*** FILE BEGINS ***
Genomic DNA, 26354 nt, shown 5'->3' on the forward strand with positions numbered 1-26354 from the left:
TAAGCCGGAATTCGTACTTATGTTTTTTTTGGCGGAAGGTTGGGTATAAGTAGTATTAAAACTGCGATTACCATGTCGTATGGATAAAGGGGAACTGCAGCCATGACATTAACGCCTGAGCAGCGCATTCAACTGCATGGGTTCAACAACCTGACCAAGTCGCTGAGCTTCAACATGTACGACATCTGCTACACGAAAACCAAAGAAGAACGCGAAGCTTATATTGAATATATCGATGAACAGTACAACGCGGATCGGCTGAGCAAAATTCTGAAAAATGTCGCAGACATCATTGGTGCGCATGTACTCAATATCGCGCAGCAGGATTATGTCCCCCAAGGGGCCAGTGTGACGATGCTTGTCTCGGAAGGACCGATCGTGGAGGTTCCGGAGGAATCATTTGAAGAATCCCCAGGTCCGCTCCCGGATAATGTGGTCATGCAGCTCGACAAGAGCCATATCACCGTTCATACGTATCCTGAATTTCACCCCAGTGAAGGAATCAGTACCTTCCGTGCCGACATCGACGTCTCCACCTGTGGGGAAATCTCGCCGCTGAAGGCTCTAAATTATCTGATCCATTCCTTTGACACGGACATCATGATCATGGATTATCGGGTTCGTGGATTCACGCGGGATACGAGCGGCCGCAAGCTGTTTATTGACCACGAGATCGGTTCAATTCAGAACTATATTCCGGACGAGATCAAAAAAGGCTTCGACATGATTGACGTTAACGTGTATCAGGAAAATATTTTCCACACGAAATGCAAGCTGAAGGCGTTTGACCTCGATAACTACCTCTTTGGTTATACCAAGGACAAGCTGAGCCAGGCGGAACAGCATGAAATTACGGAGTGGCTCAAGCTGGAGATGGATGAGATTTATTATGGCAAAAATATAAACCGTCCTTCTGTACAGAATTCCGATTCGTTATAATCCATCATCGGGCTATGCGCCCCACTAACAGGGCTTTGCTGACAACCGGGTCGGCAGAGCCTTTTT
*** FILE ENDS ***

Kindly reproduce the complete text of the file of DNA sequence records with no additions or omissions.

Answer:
Genomic DNA, 26354 nt, shown 5'->3' on the forward strand with positions numbered 1-26354 from the left:
TAAGCCGGAATTCGTACTTATGTTTTTTTTGGCGGAAGGTTGGGTATAAGTAGTATTAAAACTGCGATTACCATGTCGTATGGATAAAGGGGAACTGCAGCCATGACATTAACGCCTGAGCAGCGCATTCAACTGCATGGGTTCAACAACCTGACCAAGTCGCTGAGCTTCAACATGTACGACATCTGCTACACGAAAACCAAAGAAGAACGCGAAGCTTATATTGAATATATCGATGAACAGTACAACGCGGATCGGCTGAGCAAAATTCTGAAAAATGTCGCAGACATCATTGGTGCGCATGTACTCAATATCGCGCAGCAGGATTATGTCCCCCAAGGGGCCAGTGTGACGATGCTTGTCTCGGAAGGACCGATCGTGGAGGTTCCGGAGGAATCATTTGAAGAATCCCCAGGTCCGCTCCCGGATAATGTGGTCATGCAGCTCGACAAGAGCCATATCACCGTTCATACGTATCCTGAATTTCACCCCAGTGAAGGAATCAGTACCTTCCGTGCCGACATCGACGTCTCCACCTGTGGGGAAATCTCGCCGCTGAAGGCTCTAAATTATCTGATCCATTCCTTTGACACGGACATCATGATCATGGATTATCGGGTTCGTGGATTCACGCGGGATACGAGCGGCCGCAAGCTGTTTATTGACCACGAGATCGGTTCAATTCAGAACTATATTCCGGACGAGATCAAAAAAGGCTTCGACATGATTGACGTTAACGTGTATCAGGAAAATATTTTCCACACGAAATGCAAGCTGAAGGCGTTTGACCTCGATAACTACCTCTTTGGTTATACCAAGGACAAGCTGAGCCAGGCGGAACAGCATGAAATTACGGAGTGGCTCAAGCTGGAGATGGATGAGATTTATTATGGCAAAAATATAAACCGTCCTTCTGTACAGAATTCCGATTCGTTATAATCCATCATCGGGCTATGCGCCCCACTAACAGGGCTTTGCTGACAACCGGGTCGGCAGAGCCTTTTT